Publication


D. Hubert, et al.
Ground-based assessment of the bias and long-term stability of 14 limb and occultation ozone profile data records
Atmospheric Measurement Techniques, 9(6), 2497-2534, 2016; doi: 10.5194/amt-9-2497-2016
O3 18OO2 O18OO O17OO
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Abstract


The ozone profile records of a large number of limb and occultation satellite instruments are widely used to address several key questions in ozone research. Further progress in some domains depends on a more detailed understanding of these data sets, especially of their long-term stability and their mutual consistency. To this end, we made a systematic assessment of 14 limb and occultation sounders that, together, provide more than three decades of global ozone profile measurements. In particular, we considered the latest operational Level-2 records by SAGE II, SAGE III, HALOE, UARS MLS, Aura MLS, POAM II, POAM III, OSIRIS, SMR, GOMOS, MIPAS, SCIAMACHY, ACE-FTS and MAESTRO. Central to our work is a consistent and robust analysis of the comparisons against the ground-based ozonesonde and stratospheric ozone lidar networks. It allowed us to investigate, from the troposphere up to the stratopause, the following main aspects of satellite data quality: long-term stability, overall bias and short-term variability, together with their dependence on geophysical parameters and profile representation. In addition, it permitted us to quantify the overall consistency between the ozone profilers. Generally, we found that between 20 and 40 km the satellite ozone measurement biases are smaller than ±5 %, the short-term variabilities are less than 5–12 % and the drifts are at most ±5 % decade−1 (or even ±3 % decade−1 for a few records). The agreement with ground-based data degrades somewhat towards the stratopause and especially towards the tropopause where natural variability and low ozone abundances impede a more precise analysis. In part of the stratosphere a few records deviate from the preceding general conclusions; we identified biases of 10 % and more (POAM II and SCIAMACHY), markedly higher single-profile variability (SMR and SCIAMACHY) and significant long-term drifts (SCIAMACHY, OSIRIS, HALOE and possibly GOMOS and SMR as well). Furthermore, we reflected on the repercussions of our findings for the construction, analysis and interpretation of merged data records. Most notably, the discrepancies between several recent ozone profile trend assessments can be mostly explained by instrumental drift. This clearly demonstrates the need for systematic comprehensive multi-instrument comparison analyses.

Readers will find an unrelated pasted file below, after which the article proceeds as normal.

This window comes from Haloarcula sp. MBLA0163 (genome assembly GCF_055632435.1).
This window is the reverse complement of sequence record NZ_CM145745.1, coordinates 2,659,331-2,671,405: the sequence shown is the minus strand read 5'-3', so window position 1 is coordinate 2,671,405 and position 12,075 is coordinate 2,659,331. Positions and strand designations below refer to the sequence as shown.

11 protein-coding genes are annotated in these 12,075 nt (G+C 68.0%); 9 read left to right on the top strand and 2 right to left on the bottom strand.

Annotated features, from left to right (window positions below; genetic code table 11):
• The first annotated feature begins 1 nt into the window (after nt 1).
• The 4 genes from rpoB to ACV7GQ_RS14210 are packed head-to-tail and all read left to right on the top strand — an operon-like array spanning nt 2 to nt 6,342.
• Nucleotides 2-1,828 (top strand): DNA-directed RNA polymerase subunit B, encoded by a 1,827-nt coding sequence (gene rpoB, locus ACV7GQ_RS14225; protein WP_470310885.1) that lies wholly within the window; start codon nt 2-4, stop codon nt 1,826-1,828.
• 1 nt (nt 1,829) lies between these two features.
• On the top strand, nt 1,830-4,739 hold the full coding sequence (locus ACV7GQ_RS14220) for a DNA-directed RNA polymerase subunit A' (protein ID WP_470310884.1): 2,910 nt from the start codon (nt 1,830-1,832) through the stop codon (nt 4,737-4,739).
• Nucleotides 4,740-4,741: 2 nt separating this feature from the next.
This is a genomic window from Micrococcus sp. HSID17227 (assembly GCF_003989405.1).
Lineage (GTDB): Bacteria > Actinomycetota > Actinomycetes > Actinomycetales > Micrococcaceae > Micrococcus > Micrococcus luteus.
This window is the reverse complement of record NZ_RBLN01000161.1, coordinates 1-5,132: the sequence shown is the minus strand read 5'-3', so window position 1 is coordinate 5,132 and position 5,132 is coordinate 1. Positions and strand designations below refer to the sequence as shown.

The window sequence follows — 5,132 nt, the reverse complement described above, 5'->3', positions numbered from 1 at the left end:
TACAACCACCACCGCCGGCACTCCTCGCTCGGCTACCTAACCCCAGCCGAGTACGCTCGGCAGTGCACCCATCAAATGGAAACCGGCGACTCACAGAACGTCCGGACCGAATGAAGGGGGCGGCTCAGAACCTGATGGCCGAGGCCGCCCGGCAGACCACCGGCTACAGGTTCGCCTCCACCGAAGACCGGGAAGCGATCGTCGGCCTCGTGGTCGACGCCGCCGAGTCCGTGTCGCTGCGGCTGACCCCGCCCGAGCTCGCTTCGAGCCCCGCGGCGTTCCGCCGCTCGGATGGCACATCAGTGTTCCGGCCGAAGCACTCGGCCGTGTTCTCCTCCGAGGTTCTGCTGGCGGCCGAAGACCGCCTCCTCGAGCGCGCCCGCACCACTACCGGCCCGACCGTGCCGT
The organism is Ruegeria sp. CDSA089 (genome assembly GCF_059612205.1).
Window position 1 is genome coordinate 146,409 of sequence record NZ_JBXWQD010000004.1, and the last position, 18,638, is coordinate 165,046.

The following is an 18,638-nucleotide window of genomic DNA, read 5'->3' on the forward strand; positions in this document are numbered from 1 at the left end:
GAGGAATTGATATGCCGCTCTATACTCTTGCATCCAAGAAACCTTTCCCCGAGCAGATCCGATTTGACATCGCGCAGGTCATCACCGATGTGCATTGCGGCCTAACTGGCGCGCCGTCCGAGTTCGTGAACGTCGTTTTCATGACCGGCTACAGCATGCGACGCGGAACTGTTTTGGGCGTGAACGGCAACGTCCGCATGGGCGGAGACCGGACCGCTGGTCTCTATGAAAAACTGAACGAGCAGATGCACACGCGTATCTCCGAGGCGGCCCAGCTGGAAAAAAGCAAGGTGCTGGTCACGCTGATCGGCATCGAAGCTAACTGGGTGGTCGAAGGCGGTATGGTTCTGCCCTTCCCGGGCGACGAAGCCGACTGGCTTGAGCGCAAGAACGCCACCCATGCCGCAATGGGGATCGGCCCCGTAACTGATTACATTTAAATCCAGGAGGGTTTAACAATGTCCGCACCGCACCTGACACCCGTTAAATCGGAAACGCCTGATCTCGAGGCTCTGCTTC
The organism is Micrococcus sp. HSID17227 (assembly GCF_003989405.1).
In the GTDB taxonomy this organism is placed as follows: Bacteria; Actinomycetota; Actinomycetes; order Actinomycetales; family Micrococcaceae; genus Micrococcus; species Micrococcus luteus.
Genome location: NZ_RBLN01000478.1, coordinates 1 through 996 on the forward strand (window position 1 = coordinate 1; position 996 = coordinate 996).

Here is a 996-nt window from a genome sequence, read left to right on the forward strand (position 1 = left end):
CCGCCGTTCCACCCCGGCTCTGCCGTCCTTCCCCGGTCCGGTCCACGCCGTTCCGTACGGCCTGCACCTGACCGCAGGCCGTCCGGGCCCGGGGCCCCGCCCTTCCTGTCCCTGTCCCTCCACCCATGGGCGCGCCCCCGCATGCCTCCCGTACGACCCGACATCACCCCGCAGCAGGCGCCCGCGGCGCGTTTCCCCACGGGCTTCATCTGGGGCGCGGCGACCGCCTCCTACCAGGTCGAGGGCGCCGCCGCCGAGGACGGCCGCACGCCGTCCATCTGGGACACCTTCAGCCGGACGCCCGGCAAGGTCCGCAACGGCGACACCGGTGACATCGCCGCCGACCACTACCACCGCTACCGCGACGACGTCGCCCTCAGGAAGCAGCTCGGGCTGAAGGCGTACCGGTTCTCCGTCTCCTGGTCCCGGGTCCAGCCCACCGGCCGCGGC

Reference


@article{amt-9-2497-2016,
  author = "D. Hubert and J.-C. Lambert and T. Verhoelst and J. Granville and A. Keppens and J.-L. Baray and A. E. Bourassa and U. Cortesi and D. A. Degenstein and L. Froidevaux and S. Godin-Beekmann and K. W. Hoppel and B. J. Johnson and E. Kyrölä and T. Leblanc and G. Lichtenberg and M. Marchand and C. T. McElroy and D. Murtagh and H. Nakane and T. Portafaix and R. Querel and J. M. Russell III and J. Salvador and H. G. J. Smit and K. Stebel and W. Steinbrecht and K. B. Strawbridge and R. Stübi and D. P. J. Swart and G. Taha and D. W. Tarasick and A. M. Thompson and J. Urban and J. A. E. van Gijsel and R. V. Malderen and P. von der Gathen and K. A. Walker and E. Wolfram and J. M. Zawodny",
  title = "Ground-based assessment of the bias and long-term stability of 14 limb and occultation ozone profile data records",
  year = 2016,
  journal = "Atmospheric Measurement Techniques",
  volume = 9,
  number = 6,
  pages = "2497-2534",
  month = "Jun",
  keywords = "O3, 18OO2, O18OO, O17OO",
  doi = "10.5194/amt-9-2497-2016",
  url = "https://www.atmos-meas-tech.net/9/2497/2016/"
}
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